I’ve had asthma since I was three, so I’m used to living with it and coping with asthma attacks, but in 2010 I had a major attack that was completely different. I remember being in the hospital and knowing that the medicines weren’t working, getting more and more terrified, then looking up and seeing a sign saying ‘resuscitation’.
That’s when I was diagnosed with severe asthma. I spent two weeks in hospital and was prescribed various forms of medication to help me manage the condition. Like many people with severe asthma, I have to take oral steroids to avoid being hospitalised every time my symptoms get bad.
The steroids I take have severe side effects – I put on weight and they make me feel anxious and depressed. They even make my mood go up and down, so I have to tell my employers that I’m taking them. Luckily they are very supportive, but in past jobs I’ve struggled with the lack of understanding and sympathy about my condition. Now, if I’m feeling unwell with my asthma my Manager, Paul, encourages me to take time out, use my inhaler and make sure I feel relaxed and happy to start working again. It’s this sort of support that has helped me and now I rarely take time off due to severe asthma.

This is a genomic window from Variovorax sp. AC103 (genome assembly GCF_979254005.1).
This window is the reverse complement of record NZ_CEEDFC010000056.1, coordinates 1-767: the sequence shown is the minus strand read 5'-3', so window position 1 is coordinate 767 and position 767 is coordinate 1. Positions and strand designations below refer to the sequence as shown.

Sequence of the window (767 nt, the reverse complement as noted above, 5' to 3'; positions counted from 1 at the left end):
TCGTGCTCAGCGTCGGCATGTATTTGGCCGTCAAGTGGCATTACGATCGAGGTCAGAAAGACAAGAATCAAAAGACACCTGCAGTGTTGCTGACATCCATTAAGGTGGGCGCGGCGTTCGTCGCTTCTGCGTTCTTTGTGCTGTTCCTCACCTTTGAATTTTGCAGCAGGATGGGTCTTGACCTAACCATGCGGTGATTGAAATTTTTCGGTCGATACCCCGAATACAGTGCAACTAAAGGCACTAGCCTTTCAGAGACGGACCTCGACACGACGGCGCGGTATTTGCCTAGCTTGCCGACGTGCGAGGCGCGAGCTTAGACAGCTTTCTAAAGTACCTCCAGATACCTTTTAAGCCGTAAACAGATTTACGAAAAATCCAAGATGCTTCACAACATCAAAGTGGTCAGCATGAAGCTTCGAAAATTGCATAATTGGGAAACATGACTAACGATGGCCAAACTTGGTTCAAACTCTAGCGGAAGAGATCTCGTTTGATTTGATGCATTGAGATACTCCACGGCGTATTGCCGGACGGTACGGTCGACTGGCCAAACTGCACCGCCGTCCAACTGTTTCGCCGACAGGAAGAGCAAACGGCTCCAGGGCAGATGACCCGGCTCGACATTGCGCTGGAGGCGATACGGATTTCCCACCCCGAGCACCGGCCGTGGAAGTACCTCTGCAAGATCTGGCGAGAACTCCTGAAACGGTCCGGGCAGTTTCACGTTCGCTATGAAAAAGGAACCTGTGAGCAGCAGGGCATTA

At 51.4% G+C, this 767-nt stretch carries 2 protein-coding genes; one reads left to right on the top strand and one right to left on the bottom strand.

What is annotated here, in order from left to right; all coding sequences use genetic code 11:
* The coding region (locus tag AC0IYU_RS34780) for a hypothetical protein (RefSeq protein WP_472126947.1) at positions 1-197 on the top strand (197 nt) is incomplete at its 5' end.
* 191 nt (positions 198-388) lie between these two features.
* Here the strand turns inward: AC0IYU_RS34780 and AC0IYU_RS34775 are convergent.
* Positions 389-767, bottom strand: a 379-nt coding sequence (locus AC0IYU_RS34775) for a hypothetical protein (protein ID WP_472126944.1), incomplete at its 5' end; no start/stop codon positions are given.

I work on a voluntary basis in various roles for Asthma UK and the charity has provided me with significant tools and techniques to help me manage my condition. My asthma can be triggered at any time, so I’ve got to know my personal triggers. I try to stay fit and keep to a good diet by regularly attending the gym and eating healthily. I also recognise that stress and anxiety can impact asthma so I practice both meditation and mindfulness which I find helpful.
Without new severe asthma treatments, my GP has no choice but to continue to prescribe oral steroids for my condition. My dream would be that a cure is found for asthma one day – however, I appreciate that there is still a lot of work to be done.
Living with severe asthma is a constant daily challenge. But thanks to my own willpower and the remarkable work of Asthma UK, I’m able to remain positive and focus on managing the condition to the best of my ability. It is thanks to the amazing generosity of supporters that lifesaving research can continue and I would encourage everyone who feels passionate about a cure to take an interest in Asthma UK and join the charity, volunteer and raise funds for the vital work and research that is still required.